9. "[General Statutes] Sec. 7-472. MEDIATION BY STATEBOARD OF MEDIATION AND ARBITRATION. (a) The services ofthe state board of mediation and arbitration shall beavailable to municipal employers and employeeorganizations for purposes of mediation of grievancesor impasses in contract or contract reopenernegotiations and for purposes of arbitration ofdisputes over the interpretation or application of theterms of a written agreement and, if such service isrequested by both the municipal employer and theemployee organization except as provided in section7-473c or subsections (h) to (k), inclusive, of section7-474, for purposes of arbitration of impasses in contractor contract reopener negotiations. Whenever any impasse incontract or contract reopener negotiations is submittedto arbitration, the decision of the arbitration panelor arbitrator shall be rendered no later than twentydays prior to the final date by which time thebudget-appropriating authority of the municipality isrequired to adopt its budget or forty days after the closeof the arbitration hearing, whichever is later, providedthat in no case except when such arbitration service isrequested or mandated after the final budget adoptiondate shall such decision be rendered later than fivedays prior to such final budget adoption date. Nothingcontained herein shall prevent any agreement from beingentered into in accordance with the provisions ofsubsection (e) of section 7-474. "(b) Nothing in this section is intended to preventthe use of other arbitration tribunals in theresolution of disputes over the interpretation orapplication of the terms of written agreements betweenmunicipal employers and employee organizations."

10. General Statutes 10-153e (d) provides: "As usedin this section, sections 10-153a to 10-153c, inclusive,and section 10-153g, `to negotiate in good faith' isthe performance of the mutual obligation of the boardof education or its representatives or agents and theorganization designated or elected as the exclusiverepresentative for the appropriate unit to meet atreasonable times, including meetings appropriatelyrelated to the budget-making process, and to participateactively so as to indicate a present intention to reachagreement with respect to salaries, hours and otherconditions of employment, or the negotiation of anagreement, or any question arising thereunder and theexecution of a written contract incorporating anyagreement reached if requested by either party, butsuch obligation shall not compel either party to agreeto a proposal or require the making of a concession."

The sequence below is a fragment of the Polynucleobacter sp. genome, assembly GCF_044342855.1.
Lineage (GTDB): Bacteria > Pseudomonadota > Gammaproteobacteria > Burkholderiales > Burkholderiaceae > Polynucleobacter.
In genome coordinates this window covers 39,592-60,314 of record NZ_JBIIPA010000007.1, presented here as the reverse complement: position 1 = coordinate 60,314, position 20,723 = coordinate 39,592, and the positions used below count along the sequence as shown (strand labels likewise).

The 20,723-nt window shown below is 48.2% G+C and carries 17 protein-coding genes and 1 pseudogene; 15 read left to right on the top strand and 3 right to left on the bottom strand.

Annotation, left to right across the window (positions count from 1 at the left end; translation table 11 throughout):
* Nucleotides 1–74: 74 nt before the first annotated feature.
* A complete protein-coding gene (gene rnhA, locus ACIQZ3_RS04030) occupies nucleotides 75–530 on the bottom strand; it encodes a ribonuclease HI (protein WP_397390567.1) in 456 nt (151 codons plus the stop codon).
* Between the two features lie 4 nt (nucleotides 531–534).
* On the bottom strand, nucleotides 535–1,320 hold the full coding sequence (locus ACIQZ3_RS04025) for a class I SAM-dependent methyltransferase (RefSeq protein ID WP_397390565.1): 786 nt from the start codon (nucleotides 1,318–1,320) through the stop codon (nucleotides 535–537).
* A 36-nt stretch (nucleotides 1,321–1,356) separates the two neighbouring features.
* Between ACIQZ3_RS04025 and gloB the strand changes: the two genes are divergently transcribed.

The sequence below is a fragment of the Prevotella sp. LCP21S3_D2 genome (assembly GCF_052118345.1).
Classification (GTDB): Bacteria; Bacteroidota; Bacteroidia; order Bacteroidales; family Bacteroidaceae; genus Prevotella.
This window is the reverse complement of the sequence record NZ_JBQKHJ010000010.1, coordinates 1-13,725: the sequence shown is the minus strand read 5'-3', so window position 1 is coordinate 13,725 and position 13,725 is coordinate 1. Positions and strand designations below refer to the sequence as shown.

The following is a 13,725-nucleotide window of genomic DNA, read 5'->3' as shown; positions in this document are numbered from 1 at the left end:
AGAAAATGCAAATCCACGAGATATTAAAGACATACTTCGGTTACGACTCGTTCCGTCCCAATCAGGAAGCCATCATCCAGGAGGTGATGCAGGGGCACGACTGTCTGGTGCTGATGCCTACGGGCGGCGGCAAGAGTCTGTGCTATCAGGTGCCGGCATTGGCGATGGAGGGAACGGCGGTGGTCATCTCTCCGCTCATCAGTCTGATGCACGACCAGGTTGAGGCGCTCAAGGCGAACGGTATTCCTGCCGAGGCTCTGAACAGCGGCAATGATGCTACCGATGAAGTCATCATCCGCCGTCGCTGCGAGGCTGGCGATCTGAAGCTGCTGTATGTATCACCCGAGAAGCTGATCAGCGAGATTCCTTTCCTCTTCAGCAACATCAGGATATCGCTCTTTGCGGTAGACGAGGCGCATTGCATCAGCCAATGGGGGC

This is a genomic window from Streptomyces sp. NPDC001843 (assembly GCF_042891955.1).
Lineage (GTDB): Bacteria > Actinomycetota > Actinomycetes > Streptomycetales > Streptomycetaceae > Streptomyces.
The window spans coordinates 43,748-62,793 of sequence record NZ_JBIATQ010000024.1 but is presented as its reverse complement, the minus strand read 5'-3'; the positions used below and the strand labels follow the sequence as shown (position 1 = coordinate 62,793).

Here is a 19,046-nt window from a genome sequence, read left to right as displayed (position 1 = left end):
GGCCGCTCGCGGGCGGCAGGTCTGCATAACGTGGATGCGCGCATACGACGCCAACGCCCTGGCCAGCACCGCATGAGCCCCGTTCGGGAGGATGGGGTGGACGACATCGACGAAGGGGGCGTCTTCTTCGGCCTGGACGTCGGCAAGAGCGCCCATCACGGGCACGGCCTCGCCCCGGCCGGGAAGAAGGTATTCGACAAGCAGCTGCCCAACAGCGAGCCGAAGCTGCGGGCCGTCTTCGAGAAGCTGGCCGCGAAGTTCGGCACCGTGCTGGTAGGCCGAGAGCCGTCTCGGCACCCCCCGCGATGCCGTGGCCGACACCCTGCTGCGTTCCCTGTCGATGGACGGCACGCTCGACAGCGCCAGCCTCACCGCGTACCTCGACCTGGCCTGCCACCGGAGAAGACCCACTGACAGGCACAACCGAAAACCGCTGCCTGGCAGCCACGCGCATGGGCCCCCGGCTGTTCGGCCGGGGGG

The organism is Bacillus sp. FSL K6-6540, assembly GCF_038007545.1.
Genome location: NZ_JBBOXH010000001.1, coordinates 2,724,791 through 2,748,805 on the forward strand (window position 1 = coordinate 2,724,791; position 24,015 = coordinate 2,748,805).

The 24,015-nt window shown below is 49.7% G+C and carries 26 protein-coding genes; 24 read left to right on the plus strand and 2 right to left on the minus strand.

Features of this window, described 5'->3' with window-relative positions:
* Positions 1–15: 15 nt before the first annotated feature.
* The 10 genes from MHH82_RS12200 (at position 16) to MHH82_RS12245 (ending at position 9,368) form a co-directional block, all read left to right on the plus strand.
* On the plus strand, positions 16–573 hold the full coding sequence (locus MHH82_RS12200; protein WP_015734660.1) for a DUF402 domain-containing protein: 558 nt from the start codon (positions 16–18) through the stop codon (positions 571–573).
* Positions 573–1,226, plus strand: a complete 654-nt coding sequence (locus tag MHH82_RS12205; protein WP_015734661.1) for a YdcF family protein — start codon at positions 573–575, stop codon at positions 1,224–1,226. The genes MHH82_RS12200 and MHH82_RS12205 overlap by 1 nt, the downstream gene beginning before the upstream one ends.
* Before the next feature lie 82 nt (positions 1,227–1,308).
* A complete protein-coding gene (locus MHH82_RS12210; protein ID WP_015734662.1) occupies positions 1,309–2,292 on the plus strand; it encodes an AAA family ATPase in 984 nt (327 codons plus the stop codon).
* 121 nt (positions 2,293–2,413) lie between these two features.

11. Failure to comply with a provision of thecollective bargaining agreement does not ipso factoconstitute an unfair labor practice. Association ofWestinghouse Salaried Employees v. Westinghouse ElectricCorporation, 348 U.S. 437, 443-4 n. 2, 75 S.Ct. 489, 99L.Ed. 510 (1954); N.L.R.B. v. M & M Oldsmobile, Inc.,377 F.2d 712, 715 (2d Cir. 1967). If every breach werealso an unfair labor practice, any grievant couldbypass the arbitration process and come straight to thelabor board, thereby destroying the usefulness of thegrievance arbitration process. Indeed, even where conduct(such as an allegedly discriminatory discharge)clearly would constitute an unfair labor practice, theNational Labor Relations Board's policy is usually todefer to arbitration any claim that can also becharacterized as a breach of contract; United StatesPostal Service, 270 N.L.R.B. 1022 (1984); UnitedTechnologies Corporation, 268 N.L.R.B. 557 (1984);Collyer Insulated Wire, 192 N.L.R.B. 837 (1971). Itwill not, however, defer to arbitration conductequivalent to a rejection of collective bargainingprinciples. The availability of arbitration does notdivest the labor board of its statutory authority todeal with unfair labor practices. 29 U.S.C. § 160 (a);Carey v. Westinghouse Electric Corporation, 375 U.S. 261,271, 84 S.Ct. 401, 11 L.Ed.2d 320 (1964); Smith v.Evening News Assn., 371 U.S. 195, 197, 83 S.Ct. 267, 9L.Ed.2d 246 (1962); see also Local 1219 v. StateLabor Relations Board, 171 Conn. 342, 354, 370 A.2d 952(1976).